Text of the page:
Although they were highly prized in antiquity, mushrooms do not enjoy the reputation they deserve in today’s world. For the older generation, mushrooms are reminiscent of the difficult years of privation. Similarly, the ingredient is generally disregarded in the cuisine of today’s youth.
But because mushrooms are so rich in nutrients, their neglect is truly a pity. They are a substantial source of protein, while lacking in the toxins and fat that meat more often than not entails. Furthermore, they contain metallic salts and trace elements, both of which are essential within the healthy diet. Interestingly, the apricot-colored species of cantharellus cibarius ('alafitia' in Greek) contains gold.
Perhaps we avoid consuming mushrooms because we have heard that, of the 4,000-5,000 kinds of fungal flora existing in Europe, only about 300 are edible. Yet it is still a shame that we do not seek out the edible ones as much as we could. Although they grow so abundantly throughout our country, we Greeks usually just buy them imported in jars and tin cans, sometimes frozen.
Should you lay a deep layer of manure, directly on the roots of the tree and water it regularly with running water, the mushrooms that will grow are not harmful. I would recommend that you cut only the stout ones (root and branch) not the puny ones, for these are not tasteful and have the potential to cause harm. Mushroom picking requires considerable caution and care, given that some of varieties are deadly when consumed.
Here are some basic principles for mushroom picking:
Always carry a twig and some paper bags as well as a cane when picking mushrooms, in order to clear the stems of leaves or soil. It is crucial that you have full optical contact in order to clearly recognize the mushroom.
A large bulbous projection at the base of the stem is an indication of the mushroom’s poisonous potential.
The deadly mushrooms of the amanita family can grow near edible mushrooms so it would be smart to bring paper bags to separate the familiar mushrooms from those we are uncertain about and from those unknown to us. The latter varieties may be taken to our local pharmacist who will, in most cases, have studied them and can differentiate them.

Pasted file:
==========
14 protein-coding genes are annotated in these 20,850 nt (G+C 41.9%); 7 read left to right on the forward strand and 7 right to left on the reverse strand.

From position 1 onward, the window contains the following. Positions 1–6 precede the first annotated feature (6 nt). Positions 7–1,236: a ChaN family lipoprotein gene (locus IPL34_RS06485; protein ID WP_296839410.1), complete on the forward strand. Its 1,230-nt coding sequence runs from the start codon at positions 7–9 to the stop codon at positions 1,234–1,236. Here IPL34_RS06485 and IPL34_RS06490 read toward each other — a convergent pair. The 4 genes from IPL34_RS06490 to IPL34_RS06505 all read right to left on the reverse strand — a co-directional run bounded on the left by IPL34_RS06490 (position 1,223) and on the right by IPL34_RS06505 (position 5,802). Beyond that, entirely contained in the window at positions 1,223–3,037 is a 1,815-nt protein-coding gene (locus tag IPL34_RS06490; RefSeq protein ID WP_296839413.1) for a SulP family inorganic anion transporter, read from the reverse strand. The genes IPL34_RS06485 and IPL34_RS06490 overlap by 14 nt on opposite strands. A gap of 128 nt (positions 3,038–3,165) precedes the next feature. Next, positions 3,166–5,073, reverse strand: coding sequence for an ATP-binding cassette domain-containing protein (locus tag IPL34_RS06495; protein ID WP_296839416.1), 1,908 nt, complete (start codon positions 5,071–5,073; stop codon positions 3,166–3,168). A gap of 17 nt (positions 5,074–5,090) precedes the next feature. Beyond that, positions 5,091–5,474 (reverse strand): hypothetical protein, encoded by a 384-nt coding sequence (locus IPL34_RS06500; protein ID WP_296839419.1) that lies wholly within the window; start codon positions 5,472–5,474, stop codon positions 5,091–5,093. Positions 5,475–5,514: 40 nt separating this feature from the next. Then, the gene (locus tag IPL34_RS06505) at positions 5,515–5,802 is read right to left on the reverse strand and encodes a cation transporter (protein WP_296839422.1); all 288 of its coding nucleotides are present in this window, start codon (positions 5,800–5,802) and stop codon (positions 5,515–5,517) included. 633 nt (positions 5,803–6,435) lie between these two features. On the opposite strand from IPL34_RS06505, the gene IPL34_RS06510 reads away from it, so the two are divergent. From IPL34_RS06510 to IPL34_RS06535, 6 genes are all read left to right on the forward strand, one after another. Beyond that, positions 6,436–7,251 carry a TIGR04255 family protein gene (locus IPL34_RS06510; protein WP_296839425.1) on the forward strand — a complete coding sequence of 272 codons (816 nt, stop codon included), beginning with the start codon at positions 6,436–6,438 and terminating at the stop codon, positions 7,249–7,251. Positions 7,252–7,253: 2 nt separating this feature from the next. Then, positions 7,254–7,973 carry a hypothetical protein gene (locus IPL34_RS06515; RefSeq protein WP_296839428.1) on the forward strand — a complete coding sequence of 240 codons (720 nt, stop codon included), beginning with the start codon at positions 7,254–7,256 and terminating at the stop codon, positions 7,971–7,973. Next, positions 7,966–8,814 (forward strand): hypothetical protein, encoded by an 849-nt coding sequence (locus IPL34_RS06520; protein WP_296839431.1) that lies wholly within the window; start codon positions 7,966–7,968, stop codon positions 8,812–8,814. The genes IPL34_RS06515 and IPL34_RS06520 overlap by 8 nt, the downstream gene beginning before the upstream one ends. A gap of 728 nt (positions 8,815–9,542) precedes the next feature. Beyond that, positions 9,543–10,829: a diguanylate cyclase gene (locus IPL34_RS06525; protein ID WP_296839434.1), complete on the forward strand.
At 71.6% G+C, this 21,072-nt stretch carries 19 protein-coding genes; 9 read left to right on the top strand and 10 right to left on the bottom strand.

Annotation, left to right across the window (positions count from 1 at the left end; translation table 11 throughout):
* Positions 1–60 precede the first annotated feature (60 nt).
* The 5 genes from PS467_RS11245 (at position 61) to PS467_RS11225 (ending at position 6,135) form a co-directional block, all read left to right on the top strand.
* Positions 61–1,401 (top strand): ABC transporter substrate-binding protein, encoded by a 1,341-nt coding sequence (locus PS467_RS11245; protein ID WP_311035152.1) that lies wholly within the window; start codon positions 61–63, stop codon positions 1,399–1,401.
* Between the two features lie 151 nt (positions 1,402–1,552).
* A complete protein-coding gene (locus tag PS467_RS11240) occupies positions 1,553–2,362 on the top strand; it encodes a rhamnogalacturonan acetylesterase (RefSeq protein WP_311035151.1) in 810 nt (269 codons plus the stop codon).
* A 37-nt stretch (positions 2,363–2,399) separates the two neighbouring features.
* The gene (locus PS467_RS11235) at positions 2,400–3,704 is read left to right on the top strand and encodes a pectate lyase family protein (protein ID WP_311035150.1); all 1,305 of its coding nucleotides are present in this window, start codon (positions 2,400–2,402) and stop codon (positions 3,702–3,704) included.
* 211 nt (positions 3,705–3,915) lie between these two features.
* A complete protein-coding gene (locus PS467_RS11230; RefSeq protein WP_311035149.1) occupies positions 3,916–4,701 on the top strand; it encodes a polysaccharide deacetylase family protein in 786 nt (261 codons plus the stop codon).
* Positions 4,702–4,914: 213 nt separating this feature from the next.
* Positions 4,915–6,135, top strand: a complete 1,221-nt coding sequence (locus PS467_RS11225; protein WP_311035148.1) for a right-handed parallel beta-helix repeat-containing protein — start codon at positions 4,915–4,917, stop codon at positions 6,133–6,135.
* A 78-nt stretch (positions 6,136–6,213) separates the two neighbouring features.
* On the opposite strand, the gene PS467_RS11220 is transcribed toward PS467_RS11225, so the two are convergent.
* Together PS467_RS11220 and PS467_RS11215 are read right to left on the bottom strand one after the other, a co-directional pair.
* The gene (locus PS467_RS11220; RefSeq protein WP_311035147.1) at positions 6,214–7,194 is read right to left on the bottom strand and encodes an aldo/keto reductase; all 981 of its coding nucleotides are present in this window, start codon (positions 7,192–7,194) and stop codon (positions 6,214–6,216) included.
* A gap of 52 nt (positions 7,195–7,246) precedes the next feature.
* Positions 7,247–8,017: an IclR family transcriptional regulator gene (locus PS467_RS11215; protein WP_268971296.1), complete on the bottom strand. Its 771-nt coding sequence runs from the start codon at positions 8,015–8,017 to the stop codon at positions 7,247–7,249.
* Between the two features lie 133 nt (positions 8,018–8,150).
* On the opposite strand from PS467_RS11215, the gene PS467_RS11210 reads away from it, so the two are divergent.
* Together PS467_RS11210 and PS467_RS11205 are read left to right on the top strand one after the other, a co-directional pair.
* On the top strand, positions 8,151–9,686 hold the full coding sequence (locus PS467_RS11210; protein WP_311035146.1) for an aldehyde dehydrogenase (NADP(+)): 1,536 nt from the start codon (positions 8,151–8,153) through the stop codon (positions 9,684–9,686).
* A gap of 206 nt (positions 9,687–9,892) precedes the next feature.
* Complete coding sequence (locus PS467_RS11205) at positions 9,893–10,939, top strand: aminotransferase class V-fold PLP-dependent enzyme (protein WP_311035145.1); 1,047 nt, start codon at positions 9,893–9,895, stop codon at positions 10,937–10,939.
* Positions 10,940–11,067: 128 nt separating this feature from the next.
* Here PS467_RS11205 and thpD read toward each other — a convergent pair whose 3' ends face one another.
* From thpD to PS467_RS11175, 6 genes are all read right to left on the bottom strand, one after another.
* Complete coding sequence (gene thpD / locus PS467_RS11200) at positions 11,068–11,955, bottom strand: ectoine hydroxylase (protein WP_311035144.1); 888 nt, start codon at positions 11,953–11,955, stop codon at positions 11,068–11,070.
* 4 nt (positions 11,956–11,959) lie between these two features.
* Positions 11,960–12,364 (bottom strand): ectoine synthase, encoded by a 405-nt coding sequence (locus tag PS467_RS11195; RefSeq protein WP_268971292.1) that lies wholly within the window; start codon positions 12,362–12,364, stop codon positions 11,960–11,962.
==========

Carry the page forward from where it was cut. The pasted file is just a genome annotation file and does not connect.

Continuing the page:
Never place mushrooms in plastic bags because they rot rapidly when they have no contact with the air.
Never touch an unknown species with the naked hand due to the danger of infecting the edible ones that might be touched later on. There is also always the danger of putting your hand in your mouth, which in itself is something that could cause poisoning.
Beyond the edible varieties there are also pharmacological ones which trigger dangeous side effects when consumed. Some may not be eaten raw and others are known for their narcotic substances. Examples of such mushrooms are ones with prominent red or brownish caps and white dots (called either amanita pantherina or amanita muscaria), fly agaric -a hallucinogen, and the narcotic species known as the "crazy mushroom" ("trelomanitaro"). This was used in the popular medicine of Eastern Thrace against fever, convulsions and withering. It should be noted that some mushrooms of the coprinus family become indigestible when consumed with alcohol. Thus, they have been used in the detoxification of alcoholics, causing them to vomit and suffer belly aches following the consumption of alcohol.
There are a variety of edible mushrooms in Greece: